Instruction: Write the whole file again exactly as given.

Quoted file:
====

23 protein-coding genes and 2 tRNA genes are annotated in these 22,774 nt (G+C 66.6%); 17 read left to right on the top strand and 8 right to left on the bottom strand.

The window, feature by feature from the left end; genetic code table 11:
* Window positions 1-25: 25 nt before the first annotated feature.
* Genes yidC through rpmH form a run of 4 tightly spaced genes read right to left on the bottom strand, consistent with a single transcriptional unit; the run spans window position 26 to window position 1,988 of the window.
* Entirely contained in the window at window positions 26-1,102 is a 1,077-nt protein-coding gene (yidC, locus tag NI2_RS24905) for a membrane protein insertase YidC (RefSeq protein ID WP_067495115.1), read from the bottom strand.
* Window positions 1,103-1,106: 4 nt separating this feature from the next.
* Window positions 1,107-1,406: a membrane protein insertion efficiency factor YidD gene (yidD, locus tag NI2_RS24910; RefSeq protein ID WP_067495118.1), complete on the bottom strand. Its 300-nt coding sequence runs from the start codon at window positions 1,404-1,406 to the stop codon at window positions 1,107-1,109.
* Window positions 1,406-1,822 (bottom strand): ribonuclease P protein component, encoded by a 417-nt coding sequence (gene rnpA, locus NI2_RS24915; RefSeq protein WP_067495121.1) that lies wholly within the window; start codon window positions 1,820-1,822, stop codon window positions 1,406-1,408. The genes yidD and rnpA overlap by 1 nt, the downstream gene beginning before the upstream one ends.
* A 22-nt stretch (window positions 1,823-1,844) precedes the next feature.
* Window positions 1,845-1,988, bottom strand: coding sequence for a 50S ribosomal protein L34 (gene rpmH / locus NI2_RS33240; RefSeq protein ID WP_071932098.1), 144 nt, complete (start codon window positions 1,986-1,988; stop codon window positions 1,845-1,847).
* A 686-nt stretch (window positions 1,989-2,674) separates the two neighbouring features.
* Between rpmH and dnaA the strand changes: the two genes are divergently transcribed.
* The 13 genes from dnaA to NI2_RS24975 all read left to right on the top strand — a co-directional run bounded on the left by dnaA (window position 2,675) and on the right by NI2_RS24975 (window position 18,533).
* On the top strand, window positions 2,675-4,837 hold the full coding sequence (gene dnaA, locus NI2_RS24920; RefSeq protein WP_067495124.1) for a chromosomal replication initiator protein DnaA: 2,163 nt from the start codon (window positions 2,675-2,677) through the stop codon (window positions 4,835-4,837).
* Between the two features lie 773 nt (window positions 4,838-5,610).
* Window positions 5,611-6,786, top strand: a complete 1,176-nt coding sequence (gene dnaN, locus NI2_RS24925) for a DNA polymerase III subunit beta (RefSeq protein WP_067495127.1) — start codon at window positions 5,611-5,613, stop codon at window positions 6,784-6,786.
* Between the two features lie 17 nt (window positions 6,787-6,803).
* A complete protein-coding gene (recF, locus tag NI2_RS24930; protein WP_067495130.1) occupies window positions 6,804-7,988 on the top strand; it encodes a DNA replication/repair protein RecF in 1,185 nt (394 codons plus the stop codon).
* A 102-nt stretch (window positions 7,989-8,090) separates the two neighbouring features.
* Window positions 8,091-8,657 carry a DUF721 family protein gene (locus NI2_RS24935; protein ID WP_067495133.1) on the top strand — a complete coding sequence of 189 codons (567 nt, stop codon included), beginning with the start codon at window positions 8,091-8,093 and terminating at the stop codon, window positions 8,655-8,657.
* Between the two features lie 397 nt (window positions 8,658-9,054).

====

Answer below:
23 protein-coding genes and 2 tRNA genes are annotated in these 22,774 nt (G+C 66.6%); 17 read left to right on the top strand and 8 right to left on the bottom strand.

The window, feature by feature from the left end; genetic code table 11:
* Window positions 1-25: 25 nt before the first annotated feature.
* Genes yidC through rpmH form a run of 4 tightly spaced genes read right to left on the bottom strand, consistent with a single transcriptional unit; the run spans window position 26 to window position 1,988 of the window.
* Entirely contained in the window at window positions 26-1,102 is a 1,077-nt protein-coding gene (yidC, locus tag NI2_RS24905) for a membrane protein insertase YidC (RefSeq protein ID WP_067495115.1), read from the bottom strand.
* Window positions 1,103-1,106: 4 nt separating this feature from the next.
* Window positions 1,107-1,406: a membrane protein insertion efficiency factor YidD gene (yidD, locus tag NI2_RS24910; RefSeq protein ID WP_067495118.1), complete on the bottom strand. Its 300-nt coding sequence runs from the start codon at window positions 1,404-1,406 to the stop codon at window positions 1,107-1,109.
* Window positions 1,406-1,822 (bottom strand): ribonuclease P protein component, encoded by a 417-nt coding sequence (gene rnpA, locus NI2_RS24915; RefSeq protein WP_067495121.1) that lies wholly within the window; start codon window positions 1,820-1,822, stop codon window positions 1,406-1,408. The genes yidD and rnpA overlap by 1 nt, the downstream gene beginning before the upstream one ends.
* A 22-nt stretch (window positions 1,823-1,844) precedes the next feature.
* Window positions 1,845-1,988, bottom strand: coding sequence for a 50S ribosomal protein L34 (gene rpmH / locus NI2_RS33240; RefSeq protein ID WP_071932098.1), 144 nt, complete (start codon window positions 1,986-1,988; stop codon window positions 1,845-1,847).
* A 686-nt stretch (window positions 1,989-2,674) separates the two neighbouring features.
* Between rpmH and dnaA the strand changes: the two genes are divergently transcribed.
* The 13 genes from dnaA to NI2_RS24975 all read left to right on the top strand — a co-directional run bounded on the left by dnaA (window position 2,675) and on the right by NI2_RS24975 (window position 18,533).
* On the top strand, window positions 2,675-4,837 hold the full coding sequence (gene dnaA, locus NI2_RS24920; RefSeq protein WP_067495124.1) for a chromosomal replication initiator protein DnaA: 2,163 nt from the start codon (window positions 2,675-2,677) through the stop codon (window positions 4,835-4,837).
* Between the two features lie 773 nt (window positions 4,838-5,610).
* Window positions 5,611-6,786, top strand: a complete 1,176-nt coding sequence (gene dnaN, locus NI2_RS24925) for a DNA polymerase III subunit beta (RefSeq protein WP_067495127.1) — start codon at window positions 5,611-5,613, stop codon at window positions 6,784-6,786.
* Between the two features lie 17 nt (window positions 6,787-6,803).
* A complete protein-coding gene (recF, locus tag NI2_RS24930; protein WP_067495130.1) occupies window positions 6,804-7,988 on the top strand; it encodes a DNA replication/repair protein RecF in 1,185 nt (394 codons plus the stop codon).
* A 102-nt stretch (window positions 7,989-8,090) separates the two neighbouring features.
* Window positions 8,091-8,657 carry a DUF721 family protein gene (locus NI2_RS24935; protein ID WP_067495133.1) on the top strand — a complete coding sequence of 189 codons (567 nt, stop codon included), beginning with the start codon at window positions 8,091-8,093 and terminating at the stop codon, window positions 8,655-8,657.
* Between the two features lie 397 nt (window positions 8,658-9,054).